“Graduates from creative writing programs do not include insecurity, rejection and disappointment in their plans.” Dani Shapiro
“The feeling of frustration is an essential part of the creative process… Before we can find the answer — before we probably even know the question — we must be immersed in disappointment.” Johan Lehrer
Fueled by personal experience, Kanika Gupta, makes a case for taking a leap of faith and supporting the unknown but well-intentioned by OTF_FTO in Op-Ed (NEW), support, and environment ("An enormous amount of potential is left unsupported." @Kanika...
Balances intuition and analysis and sorting between divergent thinking and convergent thinking, have a certain intuition prior to analysis, to believe what has been analyzed and used cautiously with the use of reason.
Being habitually creative requires far more than original thinking. By Jeffrey Davis, M.A.... The right-brained creativity myth isn't the only limited notion of what creativity is, what it requires, and how it happens. Again, let me be audacious enough to mention another one: the creative thinking myth. And you tell me what you think. (I certainly appreciated every contribution to the previous conversation.)
For years Agile has been encouraging teams to work together collaboratively in open spaces and encouraging developers to pair program, but lately these types of practices have been coming under fire. "End the madness of constant group-work." (The audience applauds.) Offices need chatty conversations, and great spaces to make serendipitous interactions. But we need much more privacy, and more autonomy. The same is true - more true - for schools. Yes, teach kids to work together, but also how to work alone.
Creativity killers don't have to be obvious or drastic. Simple, every day decisions that seem far less than momentous can sap your ability to think creatively, according to a thoughtful recent Fast Company piece by Emily Heyward.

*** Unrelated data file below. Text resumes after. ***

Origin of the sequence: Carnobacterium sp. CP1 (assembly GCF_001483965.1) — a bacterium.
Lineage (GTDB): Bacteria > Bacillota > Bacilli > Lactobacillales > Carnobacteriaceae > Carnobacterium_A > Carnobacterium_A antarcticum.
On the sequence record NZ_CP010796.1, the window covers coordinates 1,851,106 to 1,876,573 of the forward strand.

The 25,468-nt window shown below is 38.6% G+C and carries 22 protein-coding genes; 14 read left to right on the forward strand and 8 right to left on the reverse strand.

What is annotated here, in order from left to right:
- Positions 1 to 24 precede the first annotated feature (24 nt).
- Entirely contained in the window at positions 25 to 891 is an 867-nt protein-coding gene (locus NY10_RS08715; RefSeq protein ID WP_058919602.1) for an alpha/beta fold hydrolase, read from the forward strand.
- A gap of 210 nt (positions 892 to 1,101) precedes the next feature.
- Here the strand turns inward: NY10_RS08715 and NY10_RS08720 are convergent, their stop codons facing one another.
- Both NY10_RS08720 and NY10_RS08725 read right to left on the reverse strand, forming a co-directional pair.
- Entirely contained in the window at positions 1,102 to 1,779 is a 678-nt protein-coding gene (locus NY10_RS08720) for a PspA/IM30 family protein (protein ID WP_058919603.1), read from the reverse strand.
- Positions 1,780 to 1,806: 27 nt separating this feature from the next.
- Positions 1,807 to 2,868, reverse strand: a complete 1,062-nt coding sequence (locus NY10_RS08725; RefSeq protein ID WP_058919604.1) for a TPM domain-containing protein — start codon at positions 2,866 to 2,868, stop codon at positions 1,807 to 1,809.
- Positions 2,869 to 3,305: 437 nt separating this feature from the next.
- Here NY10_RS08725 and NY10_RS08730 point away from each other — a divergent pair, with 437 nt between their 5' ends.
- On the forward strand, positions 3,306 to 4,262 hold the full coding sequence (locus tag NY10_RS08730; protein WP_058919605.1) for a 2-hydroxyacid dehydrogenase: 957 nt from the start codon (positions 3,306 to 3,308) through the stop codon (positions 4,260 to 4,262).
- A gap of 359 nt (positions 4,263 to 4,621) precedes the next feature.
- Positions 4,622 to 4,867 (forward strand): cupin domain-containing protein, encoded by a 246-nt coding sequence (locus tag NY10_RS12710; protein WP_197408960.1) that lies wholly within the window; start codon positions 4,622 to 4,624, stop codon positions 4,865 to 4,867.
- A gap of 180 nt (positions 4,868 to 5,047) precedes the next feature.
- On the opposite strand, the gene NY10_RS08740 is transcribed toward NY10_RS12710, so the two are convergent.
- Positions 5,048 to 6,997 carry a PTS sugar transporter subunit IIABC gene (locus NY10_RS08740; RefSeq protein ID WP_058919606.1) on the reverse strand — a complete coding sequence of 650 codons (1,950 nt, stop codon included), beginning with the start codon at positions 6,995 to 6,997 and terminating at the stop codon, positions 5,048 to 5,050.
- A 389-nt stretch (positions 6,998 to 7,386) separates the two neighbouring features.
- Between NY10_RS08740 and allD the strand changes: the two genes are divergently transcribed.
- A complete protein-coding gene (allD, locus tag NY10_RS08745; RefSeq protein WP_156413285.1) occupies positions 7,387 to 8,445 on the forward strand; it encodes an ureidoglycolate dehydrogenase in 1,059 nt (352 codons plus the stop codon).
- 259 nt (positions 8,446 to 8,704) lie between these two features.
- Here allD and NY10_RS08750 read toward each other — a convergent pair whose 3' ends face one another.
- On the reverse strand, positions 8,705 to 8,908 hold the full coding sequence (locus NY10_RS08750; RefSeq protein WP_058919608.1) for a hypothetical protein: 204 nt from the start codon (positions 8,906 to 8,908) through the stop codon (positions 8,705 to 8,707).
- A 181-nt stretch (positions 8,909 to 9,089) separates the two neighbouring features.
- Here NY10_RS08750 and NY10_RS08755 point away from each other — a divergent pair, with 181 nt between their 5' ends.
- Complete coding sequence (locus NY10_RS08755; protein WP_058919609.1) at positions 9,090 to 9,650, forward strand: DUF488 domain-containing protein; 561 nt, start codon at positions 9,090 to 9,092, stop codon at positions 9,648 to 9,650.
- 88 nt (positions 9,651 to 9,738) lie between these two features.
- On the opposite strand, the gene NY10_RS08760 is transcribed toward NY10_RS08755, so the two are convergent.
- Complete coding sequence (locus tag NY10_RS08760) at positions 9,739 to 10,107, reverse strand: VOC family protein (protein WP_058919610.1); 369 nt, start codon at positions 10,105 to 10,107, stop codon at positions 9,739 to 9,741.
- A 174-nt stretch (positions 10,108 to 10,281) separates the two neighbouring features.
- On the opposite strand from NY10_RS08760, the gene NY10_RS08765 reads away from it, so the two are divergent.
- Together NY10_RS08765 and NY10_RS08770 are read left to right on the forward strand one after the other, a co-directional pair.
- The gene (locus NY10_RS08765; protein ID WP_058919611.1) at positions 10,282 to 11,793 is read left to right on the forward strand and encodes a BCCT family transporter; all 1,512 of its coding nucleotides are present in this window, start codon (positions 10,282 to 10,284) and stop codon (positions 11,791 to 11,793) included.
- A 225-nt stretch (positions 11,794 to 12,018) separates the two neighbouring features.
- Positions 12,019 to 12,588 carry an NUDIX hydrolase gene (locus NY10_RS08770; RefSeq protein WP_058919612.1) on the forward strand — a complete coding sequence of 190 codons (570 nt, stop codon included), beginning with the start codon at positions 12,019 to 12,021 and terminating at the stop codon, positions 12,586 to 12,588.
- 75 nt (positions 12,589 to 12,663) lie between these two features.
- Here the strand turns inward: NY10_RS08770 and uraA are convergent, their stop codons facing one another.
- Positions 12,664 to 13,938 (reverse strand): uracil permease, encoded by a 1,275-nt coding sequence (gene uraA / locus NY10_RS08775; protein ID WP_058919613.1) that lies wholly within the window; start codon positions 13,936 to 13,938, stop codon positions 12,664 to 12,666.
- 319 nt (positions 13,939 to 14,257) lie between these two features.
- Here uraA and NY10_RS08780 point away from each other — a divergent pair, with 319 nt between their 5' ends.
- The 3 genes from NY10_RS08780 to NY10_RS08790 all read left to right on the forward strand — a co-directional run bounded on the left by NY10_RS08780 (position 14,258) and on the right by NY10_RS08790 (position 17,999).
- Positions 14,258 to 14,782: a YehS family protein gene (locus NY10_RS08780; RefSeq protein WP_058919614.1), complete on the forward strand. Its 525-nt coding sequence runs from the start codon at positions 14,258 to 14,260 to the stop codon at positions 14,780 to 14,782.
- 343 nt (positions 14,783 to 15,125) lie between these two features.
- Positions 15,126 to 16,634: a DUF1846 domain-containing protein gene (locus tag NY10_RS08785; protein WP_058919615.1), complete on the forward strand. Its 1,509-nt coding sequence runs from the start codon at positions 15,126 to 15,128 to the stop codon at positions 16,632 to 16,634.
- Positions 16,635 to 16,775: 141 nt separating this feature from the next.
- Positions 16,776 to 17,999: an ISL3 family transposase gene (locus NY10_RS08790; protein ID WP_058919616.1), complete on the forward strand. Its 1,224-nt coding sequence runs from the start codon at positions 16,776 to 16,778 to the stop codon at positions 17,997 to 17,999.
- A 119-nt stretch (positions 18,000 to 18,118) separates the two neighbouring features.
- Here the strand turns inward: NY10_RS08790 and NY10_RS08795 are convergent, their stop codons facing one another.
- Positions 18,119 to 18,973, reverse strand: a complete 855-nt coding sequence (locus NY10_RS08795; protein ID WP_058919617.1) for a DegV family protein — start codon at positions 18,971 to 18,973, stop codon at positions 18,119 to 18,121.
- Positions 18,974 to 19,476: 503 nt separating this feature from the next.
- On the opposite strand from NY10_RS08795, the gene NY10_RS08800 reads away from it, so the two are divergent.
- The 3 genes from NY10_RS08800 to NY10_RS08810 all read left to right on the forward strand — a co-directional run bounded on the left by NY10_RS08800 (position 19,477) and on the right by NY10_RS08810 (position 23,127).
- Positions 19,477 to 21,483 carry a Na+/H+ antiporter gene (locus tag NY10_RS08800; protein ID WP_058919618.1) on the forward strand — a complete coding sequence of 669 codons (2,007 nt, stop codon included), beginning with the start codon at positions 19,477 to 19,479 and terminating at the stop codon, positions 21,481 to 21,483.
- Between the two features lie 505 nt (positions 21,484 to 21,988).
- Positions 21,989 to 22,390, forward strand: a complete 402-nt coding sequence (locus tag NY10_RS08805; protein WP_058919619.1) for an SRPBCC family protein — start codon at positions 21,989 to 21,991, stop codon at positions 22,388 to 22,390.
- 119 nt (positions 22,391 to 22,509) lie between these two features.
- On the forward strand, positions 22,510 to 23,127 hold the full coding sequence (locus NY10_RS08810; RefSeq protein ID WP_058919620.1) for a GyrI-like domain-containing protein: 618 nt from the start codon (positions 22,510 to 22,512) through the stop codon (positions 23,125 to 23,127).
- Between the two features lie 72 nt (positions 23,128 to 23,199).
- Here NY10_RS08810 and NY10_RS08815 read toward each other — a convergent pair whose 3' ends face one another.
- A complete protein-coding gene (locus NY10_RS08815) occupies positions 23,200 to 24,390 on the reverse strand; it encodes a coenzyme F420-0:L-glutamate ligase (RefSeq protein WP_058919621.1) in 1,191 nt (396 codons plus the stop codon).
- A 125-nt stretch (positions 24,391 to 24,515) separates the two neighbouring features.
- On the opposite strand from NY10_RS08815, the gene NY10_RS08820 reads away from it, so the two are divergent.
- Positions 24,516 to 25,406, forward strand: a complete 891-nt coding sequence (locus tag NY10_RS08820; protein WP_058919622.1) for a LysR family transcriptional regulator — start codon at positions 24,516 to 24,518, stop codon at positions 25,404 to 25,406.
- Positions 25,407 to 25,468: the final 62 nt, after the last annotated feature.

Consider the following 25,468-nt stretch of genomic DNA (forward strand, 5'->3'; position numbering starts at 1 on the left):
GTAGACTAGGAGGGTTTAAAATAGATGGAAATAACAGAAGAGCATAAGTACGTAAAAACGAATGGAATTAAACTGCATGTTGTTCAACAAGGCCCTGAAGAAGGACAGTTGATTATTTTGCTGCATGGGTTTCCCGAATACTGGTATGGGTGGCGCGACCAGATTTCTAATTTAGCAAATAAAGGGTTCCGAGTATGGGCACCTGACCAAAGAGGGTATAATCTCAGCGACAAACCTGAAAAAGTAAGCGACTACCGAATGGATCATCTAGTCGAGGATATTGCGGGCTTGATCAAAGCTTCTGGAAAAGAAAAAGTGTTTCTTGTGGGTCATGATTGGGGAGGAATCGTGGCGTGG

Metro areas generate 93 percent of the world’s patented inventions. In a famous line from his best-selling book, Thomas Friedman wrote: "When the world is flat, you can innovate without having to emigrate." But instead of flattening out across the world, innovation remains extraordinarily concentrated and spiky.
In his book "Imagine: How Creativity Works," author Jonah Lehrer posits that geniuses are not super heroes, but the result of unstifled imagination and free-flowing ideas. “Creativity shouldn’t be seen as something otherworldly. It shouldn’t be thought of as a process reserved for artists and inventors and other ‘creative types.’ The human mind, after all, has the creative impulse built into its operating system, hard-wired into its most essential programming code,” writes Jonah Lehrer in his new book Imagine.
What Dostoevsky has to do with the hunchback of Notre Dame, Muhammad Ali, and dandelions? As a firm believer in combinatorial creativity, I’m always interested in the ecosystem of influences and how we honor those who inspire us. Reader Will Shaw points me to this handwritten note by music icon Nick Cave entitled “More Things to Remember…,” courtesy of Melbourne’s Arts Centre, in which Cave lists some of his influences. Will writes: